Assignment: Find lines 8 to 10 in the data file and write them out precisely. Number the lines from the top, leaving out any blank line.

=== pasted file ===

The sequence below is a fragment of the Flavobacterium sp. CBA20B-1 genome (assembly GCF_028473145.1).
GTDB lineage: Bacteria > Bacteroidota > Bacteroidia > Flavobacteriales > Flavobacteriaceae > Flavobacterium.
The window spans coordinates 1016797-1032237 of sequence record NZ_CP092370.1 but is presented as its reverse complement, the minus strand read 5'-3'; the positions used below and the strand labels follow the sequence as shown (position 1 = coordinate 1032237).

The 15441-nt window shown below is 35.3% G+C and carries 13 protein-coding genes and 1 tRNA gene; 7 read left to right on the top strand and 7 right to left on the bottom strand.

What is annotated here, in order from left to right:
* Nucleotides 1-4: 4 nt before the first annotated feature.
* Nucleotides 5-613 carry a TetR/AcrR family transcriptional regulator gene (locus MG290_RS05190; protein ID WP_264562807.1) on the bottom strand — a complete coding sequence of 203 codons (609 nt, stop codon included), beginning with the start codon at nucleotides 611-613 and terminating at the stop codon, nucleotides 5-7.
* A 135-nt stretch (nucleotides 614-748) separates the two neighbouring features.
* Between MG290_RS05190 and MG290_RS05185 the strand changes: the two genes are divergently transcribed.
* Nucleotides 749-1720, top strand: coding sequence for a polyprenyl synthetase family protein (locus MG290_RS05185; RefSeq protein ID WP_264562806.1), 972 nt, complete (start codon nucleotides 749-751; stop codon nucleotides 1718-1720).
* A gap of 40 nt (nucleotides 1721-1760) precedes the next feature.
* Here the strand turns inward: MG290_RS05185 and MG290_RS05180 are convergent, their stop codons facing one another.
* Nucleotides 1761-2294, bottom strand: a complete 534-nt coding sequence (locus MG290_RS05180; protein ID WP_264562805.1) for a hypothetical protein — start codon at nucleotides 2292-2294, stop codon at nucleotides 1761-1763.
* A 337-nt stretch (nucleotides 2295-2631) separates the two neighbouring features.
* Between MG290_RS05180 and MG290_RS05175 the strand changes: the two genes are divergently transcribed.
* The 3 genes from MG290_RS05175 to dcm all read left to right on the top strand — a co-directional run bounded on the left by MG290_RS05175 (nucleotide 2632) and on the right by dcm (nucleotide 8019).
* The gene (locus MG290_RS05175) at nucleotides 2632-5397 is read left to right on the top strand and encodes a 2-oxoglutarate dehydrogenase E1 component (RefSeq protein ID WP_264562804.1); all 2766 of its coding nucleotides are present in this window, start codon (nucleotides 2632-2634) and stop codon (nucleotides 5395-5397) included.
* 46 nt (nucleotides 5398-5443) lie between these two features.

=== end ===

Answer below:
* A 135-nt stretch (nucleotides 614-748) separates the two neighbouring features.
* Between MG290_RS05190 and MG290_RS05185 the strand changes: the two genes are divergently transcribed.
* Nucleotides 749-1720, top strand: coding sequence for a polyprenyl synthetase family protein (locus MG290_RS05185; RefSeq protein ID WP_264562806.1), 972 nt, complete (start codon nucleotides 749-751; stop codon nucleotides 1718-1720).